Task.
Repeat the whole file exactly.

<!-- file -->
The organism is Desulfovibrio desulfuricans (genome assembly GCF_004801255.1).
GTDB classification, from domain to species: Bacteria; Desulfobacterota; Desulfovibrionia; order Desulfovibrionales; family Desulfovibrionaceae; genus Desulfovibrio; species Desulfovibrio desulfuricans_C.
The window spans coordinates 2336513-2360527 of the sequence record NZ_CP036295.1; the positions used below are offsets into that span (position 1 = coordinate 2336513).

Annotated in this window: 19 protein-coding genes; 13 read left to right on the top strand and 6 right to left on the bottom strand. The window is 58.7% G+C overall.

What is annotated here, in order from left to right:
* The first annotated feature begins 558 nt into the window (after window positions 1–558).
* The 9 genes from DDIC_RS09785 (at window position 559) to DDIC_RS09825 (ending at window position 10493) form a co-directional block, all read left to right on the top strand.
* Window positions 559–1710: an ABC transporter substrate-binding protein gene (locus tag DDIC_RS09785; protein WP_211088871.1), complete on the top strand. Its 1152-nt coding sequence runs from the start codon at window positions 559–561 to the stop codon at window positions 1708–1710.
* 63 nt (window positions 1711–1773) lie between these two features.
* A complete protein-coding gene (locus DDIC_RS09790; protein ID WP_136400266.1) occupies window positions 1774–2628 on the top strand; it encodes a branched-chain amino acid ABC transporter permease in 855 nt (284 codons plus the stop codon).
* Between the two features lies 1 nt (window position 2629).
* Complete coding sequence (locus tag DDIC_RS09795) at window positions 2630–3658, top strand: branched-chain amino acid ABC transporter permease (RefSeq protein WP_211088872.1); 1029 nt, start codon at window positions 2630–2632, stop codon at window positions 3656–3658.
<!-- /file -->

The organism is Desulfovibrio desulfuricans (genome assembly GCF_004801255.1).
GTDB classification, from domain to species: Bacteria; Desulfobacterota; Desulfovibrionia; order Desulfovibrionales; family Desulfovibrionaceae; genus Desulfovibrio; species Desulfovibrio desulfuricans_C.
The window spans coordinates 2336513-2360527 of the sequence record NZ_CP036295.1; the positions used below are offsets into that span (position 1 = coordinate 2336513).

Annotated in this window: 19 protein-coding genes; 13 read left to right on the top strand and 6 right to left on the bottom strand. The window is 58.7% G+C overall.

What is annotated here, in order from left to right:
* The first annotated feature begins 558 nt into the window (after window positions 1–558).
* The 9 genes from DDIC_RS09785 (at window position 559) to DDIC_RS09825 (ending at window position 10493) form a co-directional block, all read left to right on the top strand.
* Window positions 559–1710: an ABC transporter substrate-binding protein gene (locus tag DDIC_RS09785; protein WP_211088871.1), complete on the top strand. Its 1152-nt coding sequence runs from the start codon at window positions 559–561 to the stop codon at window positions 1708–1710.
* 63 nt (window positions 1711–1773) lie between these two features.
* A complete protein-coding gene (locus DDIC_RS09790; protein ID WP_136400266.1) occupies window positions 1774–2628 on the top strand; it encodes a branched-chain amino acid ABC transporter permease in 855 nt (284 codons plus the stop codon).
* Between the two features lies 1 nt (window position 2629).
* Complete coding sequence (locus tag DDIC_RS09795) at window positions 2630–3658, top strand: branched-chain amino acid ABC transporter permease (RefSeq protein WP_211088872.1); 1029 nt, start codon at window positions 2630–2632, stop codon at window positions 3656–3658.